Tag Archives: Marketing

Enterprise Mobility

“Waiting for Godot”

I have a Google Alert for Enterprise Mobility.  It’s left over from a time in my career when I thought, along with a lot of so-called visionaries, that mobile devices would replace laptops for most large company employees.  The promise of providing access to business data, CRM and ERP functions, etc. was touted as being just around the corner by CEO’s of software vendors and the many analysts they paid to agree with them.  Even the CEO I worked with told us at one point just before our Chapter 11 filing that we were in a “tornado” market.  Yea, OK.

So here I am.  Nine years after drinking the Cool-Aid and four years after giving up on pushing the Enterprise Mobility Jell-O up the enterprise decision making hill.

And what are the headlines from today’s Enterprise Mobility Google Alert?

The Enterprise Mobility Conundrum: How to Control the Data?

Enterprise mobility now more of an “apps play” in Australia

IT Managers Increasingly Pressured by the Growing Complexities to Deliver Enterprise Mobility

Majority of enterprise mobility usage described as ‘entry level’ or ‘opportunistic’

Microsoft asks What is Happening Inside Enterprise Mobility?

These headlines are very familiar.  If I went back into the archives, I’d imagine I’d find very similar headlines in 2008, 2009, etc.  The only one missing is, “iPhone will overtake BlackBerry in the Enterprise”.  That headline drove a lot of people’s heads into the sand.  This included our CTO who wanted an iPhone deal before he would put an engineer on building an iPhone version.  Like BlackBerry, we had a hard time learning from the likes of Polaroid or Kodak.

Why did I bother to write this post when my business is helping companies grow their revenues?  I wrote it because I care about the salespeople and sales management that are sometimes sold a bill of goods by analysts, software executives and journalists that talk and write about unrealistic market opportunities.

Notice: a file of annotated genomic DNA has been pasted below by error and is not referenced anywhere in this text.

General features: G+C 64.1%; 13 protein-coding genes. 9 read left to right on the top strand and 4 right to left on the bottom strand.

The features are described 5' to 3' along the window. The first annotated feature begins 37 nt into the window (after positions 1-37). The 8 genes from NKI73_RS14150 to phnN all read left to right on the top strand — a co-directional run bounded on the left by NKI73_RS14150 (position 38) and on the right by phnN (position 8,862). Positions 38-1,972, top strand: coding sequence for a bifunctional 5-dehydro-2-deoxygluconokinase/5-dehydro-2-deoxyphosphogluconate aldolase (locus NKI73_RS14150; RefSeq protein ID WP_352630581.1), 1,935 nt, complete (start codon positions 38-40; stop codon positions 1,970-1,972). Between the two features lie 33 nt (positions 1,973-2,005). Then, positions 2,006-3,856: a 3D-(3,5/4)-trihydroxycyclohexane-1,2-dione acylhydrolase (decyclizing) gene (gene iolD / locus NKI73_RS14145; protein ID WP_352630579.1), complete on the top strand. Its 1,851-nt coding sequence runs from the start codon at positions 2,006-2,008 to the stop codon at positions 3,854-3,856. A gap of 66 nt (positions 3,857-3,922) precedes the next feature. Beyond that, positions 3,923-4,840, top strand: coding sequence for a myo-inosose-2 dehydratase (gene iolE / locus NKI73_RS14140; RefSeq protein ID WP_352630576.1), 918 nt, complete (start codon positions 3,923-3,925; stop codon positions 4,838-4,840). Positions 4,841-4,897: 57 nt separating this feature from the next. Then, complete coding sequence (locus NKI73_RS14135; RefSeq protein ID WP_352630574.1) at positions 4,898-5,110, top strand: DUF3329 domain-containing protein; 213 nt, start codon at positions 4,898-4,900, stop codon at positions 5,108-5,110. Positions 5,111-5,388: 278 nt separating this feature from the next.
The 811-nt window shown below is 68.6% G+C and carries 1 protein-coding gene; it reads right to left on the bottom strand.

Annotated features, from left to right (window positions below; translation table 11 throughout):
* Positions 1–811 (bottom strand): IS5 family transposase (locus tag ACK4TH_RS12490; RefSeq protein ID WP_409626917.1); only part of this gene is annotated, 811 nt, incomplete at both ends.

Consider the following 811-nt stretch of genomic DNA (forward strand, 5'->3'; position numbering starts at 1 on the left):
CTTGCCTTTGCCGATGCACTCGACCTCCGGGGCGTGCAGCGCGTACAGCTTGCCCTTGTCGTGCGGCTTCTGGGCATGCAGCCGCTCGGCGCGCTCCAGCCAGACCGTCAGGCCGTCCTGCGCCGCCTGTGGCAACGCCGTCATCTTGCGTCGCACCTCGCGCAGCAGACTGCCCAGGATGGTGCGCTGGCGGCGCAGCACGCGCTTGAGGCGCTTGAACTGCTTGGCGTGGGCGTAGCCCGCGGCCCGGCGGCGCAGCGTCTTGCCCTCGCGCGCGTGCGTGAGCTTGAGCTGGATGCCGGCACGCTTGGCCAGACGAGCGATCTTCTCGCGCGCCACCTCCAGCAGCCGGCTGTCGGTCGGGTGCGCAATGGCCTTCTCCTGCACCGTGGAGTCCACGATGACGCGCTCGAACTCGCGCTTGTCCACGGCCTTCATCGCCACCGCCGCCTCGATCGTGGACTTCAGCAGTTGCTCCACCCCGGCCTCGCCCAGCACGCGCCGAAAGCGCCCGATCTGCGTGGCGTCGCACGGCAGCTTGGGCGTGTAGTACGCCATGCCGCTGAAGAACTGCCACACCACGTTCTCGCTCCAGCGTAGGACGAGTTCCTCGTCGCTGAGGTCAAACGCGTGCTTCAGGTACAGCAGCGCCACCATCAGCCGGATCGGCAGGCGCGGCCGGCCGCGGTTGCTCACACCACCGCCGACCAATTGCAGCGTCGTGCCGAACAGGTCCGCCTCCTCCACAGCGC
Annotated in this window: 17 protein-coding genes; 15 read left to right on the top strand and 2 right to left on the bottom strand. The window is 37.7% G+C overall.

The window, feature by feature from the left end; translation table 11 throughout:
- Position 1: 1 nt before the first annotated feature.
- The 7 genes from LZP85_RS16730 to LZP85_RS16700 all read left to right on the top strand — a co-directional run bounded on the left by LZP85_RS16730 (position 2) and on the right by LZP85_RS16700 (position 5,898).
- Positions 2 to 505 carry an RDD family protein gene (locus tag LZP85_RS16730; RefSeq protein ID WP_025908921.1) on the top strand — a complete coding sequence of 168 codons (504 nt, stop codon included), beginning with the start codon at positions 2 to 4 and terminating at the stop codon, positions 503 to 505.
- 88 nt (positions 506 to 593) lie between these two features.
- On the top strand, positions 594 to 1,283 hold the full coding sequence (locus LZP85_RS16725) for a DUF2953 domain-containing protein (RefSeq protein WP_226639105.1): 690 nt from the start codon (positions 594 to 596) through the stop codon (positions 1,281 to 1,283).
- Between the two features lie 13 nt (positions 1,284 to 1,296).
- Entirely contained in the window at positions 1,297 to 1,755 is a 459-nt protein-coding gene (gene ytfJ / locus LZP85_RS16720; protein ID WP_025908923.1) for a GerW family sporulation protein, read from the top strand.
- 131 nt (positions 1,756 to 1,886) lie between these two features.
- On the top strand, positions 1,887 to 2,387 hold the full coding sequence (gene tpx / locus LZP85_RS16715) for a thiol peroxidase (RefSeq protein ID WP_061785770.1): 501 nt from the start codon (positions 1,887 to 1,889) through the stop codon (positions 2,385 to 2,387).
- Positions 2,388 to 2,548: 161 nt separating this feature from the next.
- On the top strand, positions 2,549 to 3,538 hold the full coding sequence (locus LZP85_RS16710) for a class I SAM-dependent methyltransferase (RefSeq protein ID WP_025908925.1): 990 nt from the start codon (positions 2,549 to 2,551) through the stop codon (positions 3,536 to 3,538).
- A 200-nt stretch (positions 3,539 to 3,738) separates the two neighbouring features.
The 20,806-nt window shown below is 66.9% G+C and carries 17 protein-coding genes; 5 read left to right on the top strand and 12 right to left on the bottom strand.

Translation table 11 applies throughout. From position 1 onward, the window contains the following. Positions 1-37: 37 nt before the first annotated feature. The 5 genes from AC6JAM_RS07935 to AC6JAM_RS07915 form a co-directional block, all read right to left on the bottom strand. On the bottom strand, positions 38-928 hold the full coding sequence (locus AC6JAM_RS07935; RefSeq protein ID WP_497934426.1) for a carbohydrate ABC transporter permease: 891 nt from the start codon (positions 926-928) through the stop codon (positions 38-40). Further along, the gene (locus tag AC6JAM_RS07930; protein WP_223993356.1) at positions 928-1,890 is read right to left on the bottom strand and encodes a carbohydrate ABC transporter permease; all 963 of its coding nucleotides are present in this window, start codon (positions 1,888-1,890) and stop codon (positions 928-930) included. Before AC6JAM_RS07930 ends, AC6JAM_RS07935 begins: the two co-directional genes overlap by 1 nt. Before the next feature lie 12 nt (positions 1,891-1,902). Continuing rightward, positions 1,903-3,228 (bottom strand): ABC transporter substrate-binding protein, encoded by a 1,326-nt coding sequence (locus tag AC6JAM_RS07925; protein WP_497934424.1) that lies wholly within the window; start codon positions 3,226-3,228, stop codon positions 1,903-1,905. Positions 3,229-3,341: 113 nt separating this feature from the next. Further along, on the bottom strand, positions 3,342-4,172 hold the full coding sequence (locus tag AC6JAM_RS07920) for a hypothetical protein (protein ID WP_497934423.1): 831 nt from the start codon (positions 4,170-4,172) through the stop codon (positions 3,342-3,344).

As salespeople, we’ll never really know if the hype will lead to revenue.  Just because some Angel Investors throw their disposable capital into a venture (over and over) does not validate a start-up or a market.  And based on the Enterprise Mobility market, even VC money may not be enough.

Salespeople and sales management need to dig deep to understand if the company’s solution is a fad or a trend.  Understanding the difference and where the market is in its evolution is critical.  And if you find that the hype is not matching reality, get out.  Your talent will be appreciated by others with real market potential.

Finally, if buyers of a solution view implementing your technology as a burden and have questions that can’t be answered, beware.  Apparently 2017 is no different than 2008.  The Enterprise Mobility market is still “Waiting for Godot”.

When does a start-up become a company?

I’ve worked or consulted for start-ups since 1984. Back in ’84 we called a new company a Woman_Holding_Globe“new company”. That’s because it was “a company”. It had a product, personnel, funding, sales, a market and people operated it. It was kind of like IBM, AT&T or any other company, but new and smaller.